Facebook has released details of its long-awaited cryptocurrency, stating its ambition to provide the first global medium of exchange.
The company’s CEO, Mark Zuckerberg, seems to be hoping that digital payments can help restore clients’ trust in a company that’s lost it. Over the last year Facebook has faced accusations of interference in electoral processes and widespread abuses of user privacy.
Now, the social media giant says it will be launching a new digital currency, called Libra, to the general public and the 2bn-plus users of its social networks, which include WhatsApp, Messenger and Instagram. The launch is planned for 2020.
Libra will be operated by a not-for-profit Swiss foundation called the Libra Foundation, which has 28 signed-up members, including Facebook and firms from across the payments, technology, telecoms, blockchain, venture capital and non-profit sectors. There are no banks, however, in the starting line-up.
“The Libra Association exists to make their collective mission a reality: to create a simple global currency and financial infrastructure that empowers billions of people, stimulating the global economy,” Libra said in a statement published on June 18.
“It will instantaneously have many hundreds of times the user base of the world’s most popular existing wallets”
Facebook’s interests in the new venture will be represented by a new subsidiary called Calibra.
Calibra says on its website that it aims to make the process of sending money across a network like WhatsApp as easy as sending a message or a photo.
Calibra also boasts of the advantages of scale offered by Facebook’s existing client base.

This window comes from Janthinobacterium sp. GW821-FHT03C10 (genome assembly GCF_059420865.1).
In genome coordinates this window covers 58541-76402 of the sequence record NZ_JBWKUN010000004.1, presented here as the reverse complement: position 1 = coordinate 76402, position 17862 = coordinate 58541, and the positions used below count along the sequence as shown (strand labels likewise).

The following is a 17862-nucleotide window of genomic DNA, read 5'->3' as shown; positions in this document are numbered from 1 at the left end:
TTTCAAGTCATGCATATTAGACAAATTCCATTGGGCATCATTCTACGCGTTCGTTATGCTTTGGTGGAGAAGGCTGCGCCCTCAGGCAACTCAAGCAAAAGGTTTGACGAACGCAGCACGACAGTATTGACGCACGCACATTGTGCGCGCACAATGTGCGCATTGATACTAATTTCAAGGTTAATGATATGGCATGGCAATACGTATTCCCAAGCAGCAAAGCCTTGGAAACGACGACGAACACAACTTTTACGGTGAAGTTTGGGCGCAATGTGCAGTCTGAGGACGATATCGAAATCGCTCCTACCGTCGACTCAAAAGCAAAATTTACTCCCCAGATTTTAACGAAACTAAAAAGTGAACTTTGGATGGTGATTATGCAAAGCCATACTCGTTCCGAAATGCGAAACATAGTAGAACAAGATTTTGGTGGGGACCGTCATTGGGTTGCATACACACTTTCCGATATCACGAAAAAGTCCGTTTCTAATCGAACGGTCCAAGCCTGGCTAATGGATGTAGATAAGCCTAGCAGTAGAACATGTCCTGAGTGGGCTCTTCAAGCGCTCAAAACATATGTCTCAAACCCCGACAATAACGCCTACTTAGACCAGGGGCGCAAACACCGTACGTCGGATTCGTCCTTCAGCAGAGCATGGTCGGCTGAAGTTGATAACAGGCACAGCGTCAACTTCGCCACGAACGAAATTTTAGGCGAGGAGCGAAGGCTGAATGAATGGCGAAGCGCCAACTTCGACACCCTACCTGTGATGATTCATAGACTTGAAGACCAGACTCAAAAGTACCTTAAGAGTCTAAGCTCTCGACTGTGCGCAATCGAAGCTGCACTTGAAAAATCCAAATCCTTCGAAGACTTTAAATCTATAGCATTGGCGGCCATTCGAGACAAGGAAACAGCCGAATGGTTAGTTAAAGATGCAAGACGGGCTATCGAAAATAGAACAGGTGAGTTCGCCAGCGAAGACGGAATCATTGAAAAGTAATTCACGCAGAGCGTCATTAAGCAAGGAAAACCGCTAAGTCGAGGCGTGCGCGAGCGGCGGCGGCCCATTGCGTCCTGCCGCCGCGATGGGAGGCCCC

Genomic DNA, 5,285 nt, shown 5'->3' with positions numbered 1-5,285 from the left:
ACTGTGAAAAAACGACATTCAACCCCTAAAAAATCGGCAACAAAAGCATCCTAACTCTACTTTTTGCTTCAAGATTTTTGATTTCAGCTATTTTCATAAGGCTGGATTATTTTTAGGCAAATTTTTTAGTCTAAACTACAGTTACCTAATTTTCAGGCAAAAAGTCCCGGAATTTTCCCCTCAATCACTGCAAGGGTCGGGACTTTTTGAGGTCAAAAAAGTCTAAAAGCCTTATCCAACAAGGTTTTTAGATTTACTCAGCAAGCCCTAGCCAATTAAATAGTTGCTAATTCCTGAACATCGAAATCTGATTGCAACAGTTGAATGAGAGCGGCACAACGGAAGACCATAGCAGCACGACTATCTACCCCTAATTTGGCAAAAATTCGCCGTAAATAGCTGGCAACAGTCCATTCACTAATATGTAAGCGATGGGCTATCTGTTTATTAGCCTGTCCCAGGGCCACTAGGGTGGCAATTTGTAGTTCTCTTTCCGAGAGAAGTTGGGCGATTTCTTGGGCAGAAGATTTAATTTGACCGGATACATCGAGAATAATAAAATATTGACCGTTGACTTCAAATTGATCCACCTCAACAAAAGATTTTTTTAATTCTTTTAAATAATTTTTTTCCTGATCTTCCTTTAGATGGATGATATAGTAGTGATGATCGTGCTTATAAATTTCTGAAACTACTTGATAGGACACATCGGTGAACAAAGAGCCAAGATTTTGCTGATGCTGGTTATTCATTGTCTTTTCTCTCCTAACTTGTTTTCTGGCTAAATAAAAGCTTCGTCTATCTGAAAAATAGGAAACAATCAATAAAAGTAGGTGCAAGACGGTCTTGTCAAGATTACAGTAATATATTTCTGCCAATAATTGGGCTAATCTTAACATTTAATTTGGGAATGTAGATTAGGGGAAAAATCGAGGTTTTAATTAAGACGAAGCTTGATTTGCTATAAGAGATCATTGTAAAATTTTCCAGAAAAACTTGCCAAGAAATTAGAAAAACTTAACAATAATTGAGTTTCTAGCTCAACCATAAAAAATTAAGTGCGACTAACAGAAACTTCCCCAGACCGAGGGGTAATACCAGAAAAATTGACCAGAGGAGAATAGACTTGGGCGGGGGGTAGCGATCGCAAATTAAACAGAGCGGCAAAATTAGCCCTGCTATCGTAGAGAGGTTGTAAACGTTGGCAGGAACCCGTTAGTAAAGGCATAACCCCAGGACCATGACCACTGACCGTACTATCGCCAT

“It will likely be the first cryptocurrency wallet that hundreds of millions of people will have access to, by nature of being bundled with Facebook’s massive ecosystem. With billions of users potentially interacting with Calibra, it will instantaneously have many hundreds of times the user base of the world’s most popular existing wallets from Coinbase and others,” Calibra says.
Founding members of the Libra Association
A stablecoin backed by reserves
Libra will be a so-called stablecoin, whose value is backed by currency held in reserve in the form of securities or deposits in bank accounts.
“Libra is fully backed by a reserve of real assets. A basket of bank deposits and short-term government securities will be held in the Libra Reserve for every Libra that is created, building trust in its intrinsic value,” the Libra white paper states.
Libra has not given an indication of the likely breakdown of currencies underlying the new digital currency.
Holders of Libra will be exposed both to fluctuations in the value of the underlying fiat currencies, and to the counterparty risk of the securities issuers or bank deposit providers. However, Libra says it has put measures in place to mitigate these risks.
Any interest earned on the reserves will not accrue to Libra coin holders
The reserve assets backing the new Libra stablecoin will include bank deposits and government securities “in currencies from stable and reputable central banks”, Libra says.
“The makeup of the reserve is designed to mitigate the likelihood and severity of these fluctuations, particularly in the negative direction (i.e., even in economic crises). To that end, the above basket has been structured with capital preservation and liquidity in mind,” the foundation adds.